Do you have a shelf full of old books? Are you wondering about your books’ value? First, read Part I: How to Tell a Rare Book From an Old Book. Next, go through this list with each book that seems promising.
1. Dust jackets, dust jackets and more dust jackets!
If there is one single thing that is a make or break for book value, it would be the dust jacket. The value of a first edition copy of F. Scott Fitzgerald’s Tender is the Night with dust jacket is around $6,000. Without a dust jacket….$300. This huge difference in value is largely due to the fact that more than 90% of dust jackets are destroyed, either deliberately or due to their ephemeral and fragile nature. If you have one on a good book, treasure it. Also, be sure to protect it with a plastic sleeve.
2. Who wrote that?
A book is more likely to appeal to collectors, and therefore be worth more, if you have actually heard of the book or its author. Additionally, some books by famous authors are better than others. A first edition of John Steinbeck’s Grapes of Wrath in good condition is worth around $2,500. However, his Travels with Charley, first edition with dust jacket, is worth around $100.
3. Where was it published?
The location of publication is an often overlooked but important detail in a list of information about a collection of books. Many titles were published virtually simultaneously in two places, for example, London and New York. Whichever hits the shops first is the “true” first edition while the other becomes the “first American edition” or “first English edition.” The value of a “true” first is typically always greater. George Orwell’s Nineteen Eighty-four was published in 1949 in both London and New York. The London edition is the “true” first and worth around $1,400. The New York edition is the “first American edition” and worth $250. In this instance, location is very important.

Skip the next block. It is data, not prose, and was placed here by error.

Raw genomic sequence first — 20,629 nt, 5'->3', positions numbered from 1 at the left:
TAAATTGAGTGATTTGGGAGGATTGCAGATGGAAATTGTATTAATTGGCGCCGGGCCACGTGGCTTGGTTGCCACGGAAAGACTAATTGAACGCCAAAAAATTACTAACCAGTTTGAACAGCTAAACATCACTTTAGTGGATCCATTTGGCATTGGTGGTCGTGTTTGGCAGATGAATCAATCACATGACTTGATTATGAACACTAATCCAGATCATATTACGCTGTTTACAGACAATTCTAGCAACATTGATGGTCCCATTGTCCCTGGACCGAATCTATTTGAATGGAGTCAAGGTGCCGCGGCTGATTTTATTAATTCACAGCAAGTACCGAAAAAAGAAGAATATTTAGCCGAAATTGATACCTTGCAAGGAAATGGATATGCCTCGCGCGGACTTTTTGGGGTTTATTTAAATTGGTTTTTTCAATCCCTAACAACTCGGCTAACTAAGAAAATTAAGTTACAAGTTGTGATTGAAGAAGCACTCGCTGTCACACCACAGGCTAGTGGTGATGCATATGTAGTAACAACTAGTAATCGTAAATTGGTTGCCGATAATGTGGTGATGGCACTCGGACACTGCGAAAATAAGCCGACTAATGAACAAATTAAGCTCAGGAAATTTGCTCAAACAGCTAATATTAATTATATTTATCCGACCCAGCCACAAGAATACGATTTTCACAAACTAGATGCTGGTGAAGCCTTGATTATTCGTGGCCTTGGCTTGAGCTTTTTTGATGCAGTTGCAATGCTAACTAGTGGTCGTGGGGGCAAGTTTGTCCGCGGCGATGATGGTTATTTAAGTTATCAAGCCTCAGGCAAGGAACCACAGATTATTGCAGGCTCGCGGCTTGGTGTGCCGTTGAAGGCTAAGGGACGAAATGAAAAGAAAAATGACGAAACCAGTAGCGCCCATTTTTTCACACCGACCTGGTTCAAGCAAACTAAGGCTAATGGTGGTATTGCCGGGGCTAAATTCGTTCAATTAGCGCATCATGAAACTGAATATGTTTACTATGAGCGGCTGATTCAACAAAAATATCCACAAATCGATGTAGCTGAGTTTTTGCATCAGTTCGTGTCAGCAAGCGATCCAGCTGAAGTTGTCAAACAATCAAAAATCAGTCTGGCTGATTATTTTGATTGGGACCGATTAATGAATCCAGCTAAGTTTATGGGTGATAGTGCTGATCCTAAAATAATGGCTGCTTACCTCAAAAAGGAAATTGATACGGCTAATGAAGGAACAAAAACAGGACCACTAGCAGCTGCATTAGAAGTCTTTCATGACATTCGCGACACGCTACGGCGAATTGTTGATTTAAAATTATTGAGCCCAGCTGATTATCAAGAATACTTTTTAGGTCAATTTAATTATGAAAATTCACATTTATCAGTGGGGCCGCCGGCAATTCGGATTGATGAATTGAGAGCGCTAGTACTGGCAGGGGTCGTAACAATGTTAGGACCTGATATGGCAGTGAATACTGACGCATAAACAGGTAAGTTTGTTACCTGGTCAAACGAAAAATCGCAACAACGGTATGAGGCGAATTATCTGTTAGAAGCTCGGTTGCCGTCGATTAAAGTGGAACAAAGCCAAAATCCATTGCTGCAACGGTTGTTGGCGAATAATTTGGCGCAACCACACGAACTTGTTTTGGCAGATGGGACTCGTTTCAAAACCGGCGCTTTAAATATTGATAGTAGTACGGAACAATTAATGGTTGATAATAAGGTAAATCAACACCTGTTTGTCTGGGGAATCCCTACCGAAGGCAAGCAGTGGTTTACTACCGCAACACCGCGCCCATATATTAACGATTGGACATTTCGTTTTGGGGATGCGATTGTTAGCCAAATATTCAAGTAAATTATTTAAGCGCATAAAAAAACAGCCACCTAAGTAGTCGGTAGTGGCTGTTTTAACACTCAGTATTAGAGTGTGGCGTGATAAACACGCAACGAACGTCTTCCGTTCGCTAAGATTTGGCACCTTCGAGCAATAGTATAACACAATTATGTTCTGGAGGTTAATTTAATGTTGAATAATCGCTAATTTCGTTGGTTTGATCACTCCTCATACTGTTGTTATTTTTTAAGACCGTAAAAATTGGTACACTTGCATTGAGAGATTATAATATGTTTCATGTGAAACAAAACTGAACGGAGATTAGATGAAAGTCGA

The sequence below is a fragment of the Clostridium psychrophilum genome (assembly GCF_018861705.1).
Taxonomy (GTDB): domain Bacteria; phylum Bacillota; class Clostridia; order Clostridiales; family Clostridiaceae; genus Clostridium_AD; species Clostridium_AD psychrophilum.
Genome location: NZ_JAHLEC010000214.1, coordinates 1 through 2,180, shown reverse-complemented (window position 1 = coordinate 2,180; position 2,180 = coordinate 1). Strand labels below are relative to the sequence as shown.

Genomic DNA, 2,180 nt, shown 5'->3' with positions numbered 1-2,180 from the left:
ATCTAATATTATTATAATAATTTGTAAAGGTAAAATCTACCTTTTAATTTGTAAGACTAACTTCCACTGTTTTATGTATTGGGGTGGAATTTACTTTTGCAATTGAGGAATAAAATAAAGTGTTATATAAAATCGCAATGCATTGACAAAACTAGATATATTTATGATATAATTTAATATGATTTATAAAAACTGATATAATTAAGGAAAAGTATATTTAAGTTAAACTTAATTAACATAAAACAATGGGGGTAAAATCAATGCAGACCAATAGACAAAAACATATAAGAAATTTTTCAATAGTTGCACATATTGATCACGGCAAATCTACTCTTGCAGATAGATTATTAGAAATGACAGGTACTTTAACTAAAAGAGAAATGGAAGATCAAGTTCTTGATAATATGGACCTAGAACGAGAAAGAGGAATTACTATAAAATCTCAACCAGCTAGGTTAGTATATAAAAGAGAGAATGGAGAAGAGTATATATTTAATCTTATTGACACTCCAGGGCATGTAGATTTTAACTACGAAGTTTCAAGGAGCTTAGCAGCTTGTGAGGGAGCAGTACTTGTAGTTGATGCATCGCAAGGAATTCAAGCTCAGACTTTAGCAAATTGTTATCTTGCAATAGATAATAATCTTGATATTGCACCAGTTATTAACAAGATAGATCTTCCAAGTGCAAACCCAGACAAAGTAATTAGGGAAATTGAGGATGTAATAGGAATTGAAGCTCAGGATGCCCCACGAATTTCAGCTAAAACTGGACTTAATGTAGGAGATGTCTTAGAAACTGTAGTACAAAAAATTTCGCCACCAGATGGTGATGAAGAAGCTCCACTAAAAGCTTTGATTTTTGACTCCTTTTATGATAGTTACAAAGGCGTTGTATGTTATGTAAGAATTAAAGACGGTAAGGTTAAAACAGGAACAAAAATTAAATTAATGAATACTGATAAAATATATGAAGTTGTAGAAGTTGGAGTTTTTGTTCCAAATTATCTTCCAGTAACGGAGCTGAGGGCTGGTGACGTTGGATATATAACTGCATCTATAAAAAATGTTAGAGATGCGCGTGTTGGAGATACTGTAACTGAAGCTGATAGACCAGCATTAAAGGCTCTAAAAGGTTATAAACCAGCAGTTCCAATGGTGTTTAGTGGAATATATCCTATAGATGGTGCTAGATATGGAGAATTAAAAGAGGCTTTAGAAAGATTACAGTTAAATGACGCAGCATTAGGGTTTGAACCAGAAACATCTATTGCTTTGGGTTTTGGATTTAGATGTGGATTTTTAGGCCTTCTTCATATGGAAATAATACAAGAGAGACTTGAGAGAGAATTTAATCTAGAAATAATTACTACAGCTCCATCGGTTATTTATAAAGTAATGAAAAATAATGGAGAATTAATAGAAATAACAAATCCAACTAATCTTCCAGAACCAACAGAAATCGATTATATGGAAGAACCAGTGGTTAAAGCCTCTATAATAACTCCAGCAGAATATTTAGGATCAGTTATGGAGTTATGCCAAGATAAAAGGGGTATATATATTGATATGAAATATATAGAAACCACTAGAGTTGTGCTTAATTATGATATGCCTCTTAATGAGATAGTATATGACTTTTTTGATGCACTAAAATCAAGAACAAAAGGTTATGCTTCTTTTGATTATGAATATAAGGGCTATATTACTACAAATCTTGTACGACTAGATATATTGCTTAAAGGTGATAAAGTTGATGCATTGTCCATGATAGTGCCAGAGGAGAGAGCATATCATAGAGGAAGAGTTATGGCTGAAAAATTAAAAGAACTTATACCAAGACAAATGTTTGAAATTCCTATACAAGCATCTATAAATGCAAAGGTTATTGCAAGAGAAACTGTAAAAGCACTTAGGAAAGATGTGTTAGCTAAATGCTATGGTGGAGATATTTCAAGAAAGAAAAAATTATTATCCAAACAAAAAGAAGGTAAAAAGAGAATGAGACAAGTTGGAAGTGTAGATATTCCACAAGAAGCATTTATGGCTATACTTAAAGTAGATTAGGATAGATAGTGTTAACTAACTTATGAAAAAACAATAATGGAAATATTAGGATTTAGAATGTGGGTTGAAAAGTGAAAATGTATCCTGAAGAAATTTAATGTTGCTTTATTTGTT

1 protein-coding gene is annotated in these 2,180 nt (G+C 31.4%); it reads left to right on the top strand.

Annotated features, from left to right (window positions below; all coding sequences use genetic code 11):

4. To err is Human. And it will make your book more valuable!
When certain books are evaluated, the number of “mistakes” that occur in the printing process will elevate their value. Thrifty printers will not throw out a batch of sheets simply because there was a mistake on the page. They will correct it and move on. Those first sheets now form an “issue point” that collectors use to determine how early in the printing process the sheet was printed. Mark Twain’s The Adventures of Huckleberry Finn has over seven documented (and corrected) mistakes during the printing process. If you have all of them (or many of them) in your copy, it can be worth over $10,000. Other copies with a few mistakes are usually worth between $500-1,000. These “issue points” can be found in online references to bibliographical information gathered on each book.
5. Leave no page behind!
Completeness in a book is critical. Even simple pages that have no printing on them, called blanks, are critical to the value of the book. Make certain that there are no loose pages or gatherings of leaves that have come out or are in danger of falling out. One lost page can be devastating to a rare book’s value.
6. Please return to…
Look for ownership inscriptions on books. With luck, they will not be on the title-page, as this diminishes value; they should ideally be located on blank pages before the title page. An owner inscription or signature from a member of your own family is always interesting to find, and if he or she was a well-known person, could add to value.
7. With best wishes…
Always look for author signed books. An author signature can mean an increase in value of ten times or more the ordinary value of the book in most cases. For example, as stated above, an unsigned copy of F. Scott Fitzgerald’s Tender is the Night without a dust jacket might bring around $300. With a simple signature, it could bring $8,000. Skinner sold a copy that was signed and presented to the famous poet Archibald MacLeish. This unique copy brought $23,500 at our November 2004 Books auction!
8. Sometimes you can judge a book by its cover
Decorative visual appeal can increase a book’s value. A beautifully leather bound book or one with a pictorial gold leaf cover can form the basis for a really eye-catching shelf; these antique books are usually quite collectible. Simple beauty in a cover or binding can be worth $40-1,000 depending upon the complexity and execution of the design.
With this list of guidelines in hand, a shelf of antique books won’t seem quite so daunting. Did you find something intriguing on your shelves? You can send an image and description using Skinner’s free online auction evaluation form to receive an estimate of what the book might be worth at auction.